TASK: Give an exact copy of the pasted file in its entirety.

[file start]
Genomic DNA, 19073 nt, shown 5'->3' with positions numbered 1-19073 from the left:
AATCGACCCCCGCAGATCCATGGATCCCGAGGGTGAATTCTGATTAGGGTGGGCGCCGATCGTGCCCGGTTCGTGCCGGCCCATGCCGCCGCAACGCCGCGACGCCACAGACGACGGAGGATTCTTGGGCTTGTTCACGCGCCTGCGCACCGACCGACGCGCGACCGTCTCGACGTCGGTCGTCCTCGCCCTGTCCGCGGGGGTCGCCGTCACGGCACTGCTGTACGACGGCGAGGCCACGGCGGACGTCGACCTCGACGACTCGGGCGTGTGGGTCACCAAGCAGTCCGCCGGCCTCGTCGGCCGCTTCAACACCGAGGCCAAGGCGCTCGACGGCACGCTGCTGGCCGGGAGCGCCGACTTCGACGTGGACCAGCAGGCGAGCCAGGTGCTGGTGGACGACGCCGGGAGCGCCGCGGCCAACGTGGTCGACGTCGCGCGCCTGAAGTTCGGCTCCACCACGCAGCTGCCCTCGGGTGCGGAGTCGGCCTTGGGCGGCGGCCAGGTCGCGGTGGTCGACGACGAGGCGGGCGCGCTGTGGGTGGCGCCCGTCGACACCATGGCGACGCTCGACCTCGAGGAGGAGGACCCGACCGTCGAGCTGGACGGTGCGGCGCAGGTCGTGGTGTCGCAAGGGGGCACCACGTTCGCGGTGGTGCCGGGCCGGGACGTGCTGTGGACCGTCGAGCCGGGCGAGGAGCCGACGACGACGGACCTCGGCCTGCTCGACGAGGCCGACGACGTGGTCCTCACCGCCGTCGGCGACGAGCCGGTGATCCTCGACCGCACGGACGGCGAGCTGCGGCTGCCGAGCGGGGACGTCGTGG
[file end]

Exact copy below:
Genomic DNA, 19073 nt, shown 5'->3' with positions numbered 1-19073 from the left:
AATCGACCCCCGCAGATCCATGGATCCCGAGGGTGAATTCTGATTAGGGTGGGCGCCGATCGTGCCCGGTTCGTGCCGGCCCATGCCGCCGCAACGCCGCGACGCCACAGACGACGGAGGATTCTTGGGCTTGTTCACGCGCCTGCGCACCGACCGACGCGCGACCGTCTCGACGTCGGTCGTCCTCGCCCTGTCCGCGGGGGTCGCCGTCACGGCACTGCTGTACGACGGCGAGGCCACGGCGGACGTCGACCTCGACGACTCGGGCGTGTGGGTCACCAAGCAGTCCGCCGGCCTCGTCGGCCGCTTCAACACCGAGGCCAAGGCGCTCGACGGCACGCTGCTGGCCGGGAGCGCCGACTTCGACGTGGACCAGCAGGCGAGCCAGGTGCTGGTGGACGACGCCGGGAGCGCCGCGGCCAACGTGGTCGACGTCGCGCGCCTGAAGTTCGGCTCCACCACGCAGCTGCCCTCGGGTGCGGAGTCGGCCTTGGGCGGCGGCCAGGTCGCGGTGGTCGACGACGAGGCGGGCGCGCTGTGGGTGGCGCCCGTCGACACCATGGCGACGCTCGACCTCGAGGAGGAGGACCCGACCGTCGAGCTGGACGGTGCGGCGCAGGTCGTGGTGTCGCAAGGGGGCACCACGTTCGCGGTGGTGCCGGGCCGGGACGTGCTGTGGACCGTCGAGCCGGGCGAGGAGCCGACGACGACGGACCTCGGCCTGCTCGACGAGGCCGACGACGTGGTCCTCACCGCCGTCGGCGACGAGCCGGTGATCCTCGACCGCACGGACGGCGAGCTGCGGCTGCCGAGCGGGGACGTCGTGG